The System



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Santa Cruz, CA

These are the reactions I received from service providers who joined girls at a free screening of the film in Santa Cruz. Lexi and Shangra attended and answered questions from the girls.

FROM SURVIVOR’S HEALING CENTER Thanks so very much for putting the film on! I have been talking about it ever since I saw it... I really enjoyed it, and I felt like I couldn't have spent my afternoon in any better way... The things that you are doing as a department are so fabulous, so I thank you! The tabling went very well, lots of people picking up information and asking questions :)

FROM COUNTY OFFICE OF ED TEACHER - HOMELESS SERVICES Thank you for your efforts and diligence in making this film screening happen. It was incredible! I am still thinking about it, and talking about it. I know it has touched so many lives in our community already.


FROM A FAMILY RESOURCE CENTER I just wanted to thank you for all your work with the Girls Task Force and the Girl Trouble screening. I thought the event was a smashing success. The youth, that attended with me, were all impressed by the film. And much important dialogue has been started because of issues raised in the film, for the girls and boys alike.

East Palo Alto, CA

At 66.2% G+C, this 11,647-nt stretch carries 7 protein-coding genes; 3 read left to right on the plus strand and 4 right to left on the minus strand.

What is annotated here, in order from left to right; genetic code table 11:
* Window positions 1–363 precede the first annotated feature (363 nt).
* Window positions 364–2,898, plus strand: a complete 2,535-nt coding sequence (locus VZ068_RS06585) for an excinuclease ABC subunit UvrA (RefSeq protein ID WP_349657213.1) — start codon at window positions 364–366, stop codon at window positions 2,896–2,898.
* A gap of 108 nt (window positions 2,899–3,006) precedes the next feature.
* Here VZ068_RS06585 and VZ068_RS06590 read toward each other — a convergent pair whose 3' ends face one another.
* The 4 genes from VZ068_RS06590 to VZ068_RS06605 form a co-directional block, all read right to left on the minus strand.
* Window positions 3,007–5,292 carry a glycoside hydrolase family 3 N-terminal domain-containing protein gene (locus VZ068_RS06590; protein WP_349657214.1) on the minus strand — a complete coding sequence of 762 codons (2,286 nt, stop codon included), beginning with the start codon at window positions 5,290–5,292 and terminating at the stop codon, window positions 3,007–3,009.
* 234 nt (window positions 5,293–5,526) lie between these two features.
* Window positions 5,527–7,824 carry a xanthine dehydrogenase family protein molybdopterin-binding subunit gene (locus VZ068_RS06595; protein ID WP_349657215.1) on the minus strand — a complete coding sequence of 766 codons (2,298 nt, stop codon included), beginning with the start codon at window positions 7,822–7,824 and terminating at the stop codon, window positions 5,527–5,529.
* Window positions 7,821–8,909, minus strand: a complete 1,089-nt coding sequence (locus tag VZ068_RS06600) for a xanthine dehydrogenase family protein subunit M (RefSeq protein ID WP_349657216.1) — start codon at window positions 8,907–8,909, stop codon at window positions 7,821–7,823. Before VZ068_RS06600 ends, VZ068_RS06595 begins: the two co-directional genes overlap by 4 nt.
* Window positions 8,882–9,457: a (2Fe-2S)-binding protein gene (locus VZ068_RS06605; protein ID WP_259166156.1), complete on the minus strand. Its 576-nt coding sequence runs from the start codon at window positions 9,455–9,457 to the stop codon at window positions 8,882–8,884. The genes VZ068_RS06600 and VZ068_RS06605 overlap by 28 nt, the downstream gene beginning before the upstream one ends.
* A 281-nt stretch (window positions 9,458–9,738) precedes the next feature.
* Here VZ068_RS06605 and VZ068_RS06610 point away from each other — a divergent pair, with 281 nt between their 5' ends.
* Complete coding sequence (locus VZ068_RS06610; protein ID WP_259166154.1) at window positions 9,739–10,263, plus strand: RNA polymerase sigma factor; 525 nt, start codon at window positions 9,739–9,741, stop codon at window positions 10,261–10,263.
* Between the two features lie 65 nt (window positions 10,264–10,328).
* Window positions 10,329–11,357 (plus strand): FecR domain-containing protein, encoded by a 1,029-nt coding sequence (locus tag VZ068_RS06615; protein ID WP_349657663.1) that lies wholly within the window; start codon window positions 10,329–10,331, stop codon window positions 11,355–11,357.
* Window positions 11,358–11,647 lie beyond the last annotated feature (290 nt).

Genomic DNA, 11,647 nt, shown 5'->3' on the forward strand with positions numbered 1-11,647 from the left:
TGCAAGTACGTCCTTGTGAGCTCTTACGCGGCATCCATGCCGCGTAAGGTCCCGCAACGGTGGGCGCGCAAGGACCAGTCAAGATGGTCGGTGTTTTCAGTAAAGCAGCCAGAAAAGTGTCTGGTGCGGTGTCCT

I saw this film through my Sociology course and I absolutely loved it!! I hadn't heard about it, nonetheless seen it, but I am glad I got experience this.

There were many times in which I got teary because it hurts me to see how young women are not able to enjoy a safe life, something EVERYONE should have. It saddens me to see that there is only one place with which they could go seek help to, the Walden House. There should be A LOT more of these institutions that help young people overcome their hardships.

I wish it is aired a lot more, for a lot more people to see.

Kalamazoo, Michigan

This film was not only inspiring but it was very informative as well. This sheds a whole different light on female juvenile crime and the obstacles that are constantly faced. It shows the processes that these women go through and what it takes for them to break the vicious cycles that are created as a result.


I think that all these girls inrtrouble today just need some one to beleave in them and give them a fighting chance in life . Most of these girls in the system are from broken homes or from the foster system with no proper guidence andany sence of self worth . Thank you for this film it was very educational and real.

Anaheim, CA

To have less than 5% of funding going to long term recovery programs like Walden is unbelievable! These programs work because they are not quick fixes.

I must admit that I would have given up quickly on Sheila because my first impression was that she was a complete "lost cause" but I am so glad that the system gave her another chance! Thank you to everyone that stepped forward and made that chance possible.